MBA case competition explores retail challenges, opportunitiesTweet
As long as a business is operating in the black, an outside observer might say there is little cause for alarm. Concerned stakeholders, investors, and shareholders will have a different take if the company isn’t in a secure competitive position, making enough money and leading its industry.
This conundrum was at the root of the School of Management’s MBA case competition, which took place in December. Eight teams of final-year MBA students analyzed the challenges facing well-known retail chains and recommended strategies that would maximize profits and shareholder value. The competition was part of the required capstone course Management 540 (Strategic Management).
Patrick Burnett, Mallory Lawes, Joshua Ludzki and Xinting Mu won the competition for their comprehensive analysis of Best Buy. Although the electronics chain has been making a profit, the students pointed out that revenue growth has dwindled and stock price has declined over the past five years. And, as new stores have been opening, same-store sales have decreased.
“Revenue is going to competitors Amazon and Walmart, as they compete on price.” Ludzki said. “Walmart spent years and piles of money building a world-class supply chain to reduce costs to the consumer. Apple is known for service. They have a trendy vibe and a unique product line.”
The team recommended that Best Buy take a page from Apple’s book by attaching itself to the next hot product. A “store within a store” selling the Google line of phones and tablets could, the team argued, become a viable competitor to Apple and Microsoft. This would, in particular, help Google penetrate an emerging market like China, where Apple only has five stores. If this doesn’t help Best Buy, shareholders should pay attention to founder Richard Schulze’s offer to take the company private, suggested the team.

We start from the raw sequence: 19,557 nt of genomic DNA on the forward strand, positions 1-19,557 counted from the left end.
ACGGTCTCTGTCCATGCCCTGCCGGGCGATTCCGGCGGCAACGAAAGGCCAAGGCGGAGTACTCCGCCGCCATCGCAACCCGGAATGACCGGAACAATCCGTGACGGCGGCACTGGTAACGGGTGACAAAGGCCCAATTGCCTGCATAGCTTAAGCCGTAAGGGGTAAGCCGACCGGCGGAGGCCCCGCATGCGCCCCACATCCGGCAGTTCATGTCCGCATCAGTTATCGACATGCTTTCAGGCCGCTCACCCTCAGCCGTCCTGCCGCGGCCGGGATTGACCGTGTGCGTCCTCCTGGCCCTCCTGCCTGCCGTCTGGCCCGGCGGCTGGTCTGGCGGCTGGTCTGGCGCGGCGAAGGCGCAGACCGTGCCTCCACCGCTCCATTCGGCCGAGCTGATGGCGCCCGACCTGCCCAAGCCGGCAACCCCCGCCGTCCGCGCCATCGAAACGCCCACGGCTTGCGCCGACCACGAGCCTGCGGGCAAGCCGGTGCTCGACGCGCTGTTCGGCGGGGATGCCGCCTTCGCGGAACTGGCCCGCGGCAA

Jaemin Chang, Kevin Hannon, Melissa Leonard and Lisa Rufer finished second in the competition, with their analysis of home improvement retailer Lowe’s. They recommended that Lowe’s expand with stores in the downtown areas of major cities, a market largely untapped by Home Depot. Also, the team said the contractor segment was another opportunity for growth, pointing out that Home Depot consistently outperforms Lowe’s in this area.
Home Depot also holds a sizable advantage in international markets, and the team recommended that Lowe’s expand overseas by purchasing the Canadian retail chain Rona. The acquisition would enable Lowe’s to quickly become the No. 1 home improvement retailer in Canada, the team said.
“Home Depot has a tremendous advantage over Lowe’s in international markets,” Chang said. “Lowe’s began their expansion in 2007, while Home Depot did in 1994. Being a second mover can have advantages in foreign markets, and Lowe’s can avoid the pitfalls that Home Depot fell into. This can be an especially attractive option when a company’s home market begins to mature. By going international, Lowe’s can create a buffer against a slumping U.S. economy.”
Judges were Marsha Coulton ‘94, founder, Curl Junkie; James Franz, partner, Hinman, Howard & Kattell; Scott Hotalen ‘95, partner, Vieira & Associates; Jeffrey Lake, regional president, NBT Bank; Cliff Olin, principal, Olin Capital; and Chuck Pascarelli, president of sales and marketing, Raymond Corporation.